5 Things To Love About Ethical Fashion

By Janie Ryan

Adopting an ethical wardrobe is one of the best things you can do for people, the planet, and yourself. But making sustainable fashion choices might initially seem limiting, expensive, or just plain boring. To dispel this misconception, we’d love to share a few of our absolute favorite things about dressing consciously. Read on to learn about how slowing down your wardrobe will change your life for the better!

#1. By choosing ethical fashion, you’ll be a pioneer of a movement that’s having a huge positive impact on the environment

Clothing companies that put profit over people and planet collectively emit 1.26 tons of carbon a year. They sell us clothes we don’t need or even want, 11 million tons of which are trashed every year in the U.S. alone. Moreover, they set abysmally low standards for wages in the countries in which they operate, turning a blind eye while contract manufacturers in developing countries overwork and underpay their employees. And it’s not just about money. The fast fashion industry as a whole is notorious for putting its’ workers in danger on a regular basis. With the environment’s health and much more at stake, shopping consciously isn’t just fun — it’s pretty heroic.

#2. It will up your funk factor

A minimalist lifestyle doesn’t have to mean a minimalist aesthetic. If you’ve ever stepped into a thrift shop or upcycled clothing store, you know that the world of secondhand fashion is a Willy Wonka factory full of the funky and unique.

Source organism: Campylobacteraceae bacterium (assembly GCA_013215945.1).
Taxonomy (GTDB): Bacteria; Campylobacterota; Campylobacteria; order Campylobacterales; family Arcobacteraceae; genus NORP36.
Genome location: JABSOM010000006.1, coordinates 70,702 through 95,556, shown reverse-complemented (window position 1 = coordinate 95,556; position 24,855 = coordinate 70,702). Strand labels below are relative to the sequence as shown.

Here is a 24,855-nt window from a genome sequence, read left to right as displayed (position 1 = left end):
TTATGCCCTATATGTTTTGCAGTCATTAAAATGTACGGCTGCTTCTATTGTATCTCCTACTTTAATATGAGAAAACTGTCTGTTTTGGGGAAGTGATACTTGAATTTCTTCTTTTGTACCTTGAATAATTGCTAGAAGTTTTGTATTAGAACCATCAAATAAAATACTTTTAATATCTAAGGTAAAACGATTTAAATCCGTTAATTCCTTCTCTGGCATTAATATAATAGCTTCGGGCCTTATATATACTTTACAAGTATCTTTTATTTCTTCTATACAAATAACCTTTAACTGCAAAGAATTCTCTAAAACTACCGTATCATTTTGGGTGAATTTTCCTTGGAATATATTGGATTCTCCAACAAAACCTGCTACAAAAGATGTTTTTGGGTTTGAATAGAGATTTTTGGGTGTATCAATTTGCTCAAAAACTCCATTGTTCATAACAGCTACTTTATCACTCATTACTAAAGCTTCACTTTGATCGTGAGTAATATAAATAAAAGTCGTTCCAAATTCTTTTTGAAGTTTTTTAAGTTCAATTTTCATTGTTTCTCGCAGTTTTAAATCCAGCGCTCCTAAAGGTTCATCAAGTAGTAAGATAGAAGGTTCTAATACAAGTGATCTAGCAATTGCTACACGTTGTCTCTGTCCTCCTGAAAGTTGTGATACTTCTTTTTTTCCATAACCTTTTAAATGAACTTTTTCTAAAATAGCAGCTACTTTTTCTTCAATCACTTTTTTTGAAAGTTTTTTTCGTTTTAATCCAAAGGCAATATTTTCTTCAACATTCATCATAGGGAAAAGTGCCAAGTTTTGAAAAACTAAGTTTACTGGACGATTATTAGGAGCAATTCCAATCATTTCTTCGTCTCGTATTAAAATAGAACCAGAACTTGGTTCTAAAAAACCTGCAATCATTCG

When you start rejecting fast fashion, you stop looking like you take most of your fashion cues from the mannequins at H&M. And you start discovering what it means to look like, well, yourself. Whether that means dressing in classic, muted pieces or embroidered jeans and sequins, sustainable fashion has it all.

#3. You’ll discover a new world of creative expression

A lot of vegans claim that their diets became way more exciting after they cut out animal products because it forced them to search outside their comfort zone for exciting new ingredients and cooking methods.

Changing your wardrobe to make it more ethical is similar. You will time travel and hop continents every time you stroll into a consignment shop. Whether you choose to buy from ethical brands or hunt for rare gems in your local consignment store, when you start creating a sustainable wardrobe, you’re bound to get inventive. Some sustainable fashion bloggers have had fun doing this with the 10×10 Challenge, where you choose just 10 clothing items to wear for 10 days, mixing and matching them to create as many new outfits as possible.

#4. You can have your cake and eat it, too

We get it: all this talk of slow fashion is marvelous, but you have a closet full of clothes that you couldn’t bear to part with. The good news is, there’s nothing in the ethical fashion handbook that says you have to! You didn’t hear this from us, but you don’t have to be a minimalist to be ethical.

Buying less in general — especially of cheap, mass-produced clothing — does translate to a smaller environmental footprint. But if you choose to consume upcycled, vintage, and secondhand, you can play with new styles to your heart’s content without feeling guilty. As long as you are not creating new demand for fast fashion brands, you’ve already taken a huge step in helping out the planet.

#5. You’ll save money

Thrifting is a godsend for those of us who want ethical style on the cheap — just ask sustainable fashionistas like bestdressed and Kristen Leo.

But you don’t have to thrift to save money. Buying sustainably produced, vintage, or upcycled clothing means investing in well-stitched, quality garments that will potentially last you a lifetime and save you loads of money in the process. That’s because fast fashion is quite literally made to degrade, not to last. Cheap clothes play on our psychology in an unfortunate way to make us feel like we’re getting a good deal when really, we’re paying for something that we’ll replace within a few months.

Photo credit Becca McHaffie